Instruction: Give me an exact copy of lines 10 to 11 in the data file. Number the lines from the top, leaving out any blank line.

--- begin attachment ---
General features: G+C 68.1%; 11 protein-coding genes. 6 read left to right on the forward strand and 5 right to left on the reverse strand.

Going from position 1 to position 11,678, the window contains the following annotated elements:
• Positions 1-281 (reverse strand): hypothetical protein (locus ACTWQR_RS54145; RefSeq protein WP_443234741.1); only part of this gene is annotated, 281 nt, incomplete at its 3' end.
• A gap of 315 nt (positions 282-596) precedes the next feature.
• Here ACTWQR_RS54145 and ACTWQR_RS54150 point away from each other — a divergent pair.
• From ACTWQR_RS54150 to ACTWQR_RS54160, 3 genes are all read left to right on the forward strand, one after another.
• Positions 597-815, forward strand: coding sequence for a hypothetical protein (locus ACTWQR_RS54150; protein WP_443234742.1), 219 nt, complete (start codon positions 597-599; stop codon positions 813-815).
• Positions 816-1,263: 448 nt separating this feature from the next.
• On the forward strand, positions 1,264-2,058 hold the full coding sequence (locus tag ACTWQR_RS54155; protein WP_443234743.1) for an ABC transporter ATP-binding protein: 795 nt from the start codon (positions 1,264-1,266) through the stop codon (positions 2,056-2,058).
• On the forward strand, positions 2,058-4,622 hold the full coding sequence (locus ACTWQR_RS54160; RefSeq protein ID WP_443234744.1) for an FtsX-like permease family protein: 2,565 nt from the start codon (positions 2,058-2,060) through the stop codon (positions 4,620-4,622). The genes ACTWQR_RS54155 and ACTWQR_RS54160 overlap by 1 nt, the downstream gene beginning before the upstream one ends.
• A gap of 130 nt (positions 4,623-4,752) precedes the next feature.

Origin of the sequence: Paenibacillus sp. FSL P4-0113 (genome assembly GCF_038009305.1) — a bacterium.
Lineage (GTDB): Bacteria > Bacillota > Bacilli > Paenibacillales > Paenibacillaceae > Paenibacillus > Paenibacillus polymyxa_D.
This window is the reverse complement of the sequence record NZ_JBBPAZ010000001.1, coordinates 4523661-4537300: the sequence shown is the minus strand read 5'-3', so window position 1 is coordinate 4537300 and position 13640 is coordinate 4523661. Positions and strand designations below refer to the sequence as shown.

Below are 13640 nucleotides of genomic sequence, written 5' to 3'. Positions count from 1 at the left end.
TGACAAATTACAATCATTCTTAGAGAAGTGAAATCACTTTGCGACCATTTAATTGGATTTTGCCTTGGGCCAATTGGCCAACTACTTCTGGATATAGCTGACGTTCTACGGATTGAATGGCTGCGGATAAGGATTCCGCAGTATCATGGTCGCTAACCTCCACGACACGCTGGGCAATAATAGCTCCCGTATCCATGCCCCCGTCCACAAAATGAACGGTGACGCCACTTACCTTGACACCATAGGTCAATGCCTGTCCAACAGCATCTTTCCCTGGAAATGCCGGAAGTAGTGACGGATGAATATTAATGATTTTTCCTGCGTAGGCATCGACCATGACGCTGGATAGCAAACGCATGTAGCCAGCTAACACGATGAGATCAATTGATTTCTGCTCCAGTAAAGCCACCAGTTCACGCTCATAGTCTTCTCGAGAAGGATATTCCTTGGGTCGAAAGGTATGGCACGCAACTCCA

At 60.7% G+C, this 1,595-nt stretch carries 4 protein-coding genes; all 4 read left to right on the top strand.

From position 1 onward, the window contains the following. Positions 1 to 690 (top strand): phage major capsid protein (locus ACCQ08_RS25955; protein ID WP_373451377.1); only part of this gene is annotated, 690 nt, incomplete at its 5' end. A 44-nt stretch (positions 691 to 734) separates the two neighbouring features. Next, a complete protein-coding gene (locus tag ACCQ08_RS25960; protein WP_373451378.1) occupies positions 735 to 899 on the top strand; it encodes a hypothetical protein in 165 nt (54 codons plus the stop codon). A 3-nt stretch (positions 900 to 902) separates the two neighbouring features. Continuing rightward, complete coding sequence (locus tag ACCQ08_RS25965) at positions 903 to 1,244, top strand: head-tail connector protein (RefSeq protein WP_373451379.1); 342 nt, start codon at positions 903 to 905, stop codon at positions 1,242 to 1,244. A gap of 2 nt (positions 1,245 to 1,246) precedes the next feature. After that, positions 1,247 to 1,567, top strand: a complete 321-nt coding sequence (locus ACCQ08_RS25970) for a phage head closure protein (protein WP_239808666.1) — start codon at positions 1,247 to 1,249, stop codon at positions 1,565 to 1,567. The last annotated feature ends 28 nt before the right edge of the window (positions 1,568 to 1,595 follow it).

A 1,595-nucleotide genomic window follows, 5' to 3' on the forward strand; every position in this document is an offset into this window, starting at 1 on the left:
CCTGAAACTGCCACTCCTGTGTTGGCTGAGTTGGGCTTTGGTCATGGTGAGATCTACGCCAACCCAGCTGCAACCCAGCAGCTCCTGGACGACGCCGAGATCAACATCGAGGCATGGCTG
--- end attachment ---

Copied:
• On the forward strand, positions 2,058-4,622 hold the full coding sequence (locus ACTWQR_RS54160; RefSeq protein ID WP_443234744.1) for an FtsX-like permease family protein: 2,565 nt from the start codon (positions 2,058-2,060) through the stop codon (positions 4,620-4,622). The genes ACTWQR_RS54155 and ACTWQR_RS54160 overlap by 1 nt, the downstream gene beginning before the upstream one ends.
• A gap of 130 nt (positions 4,623-4,752) precedes the next feature.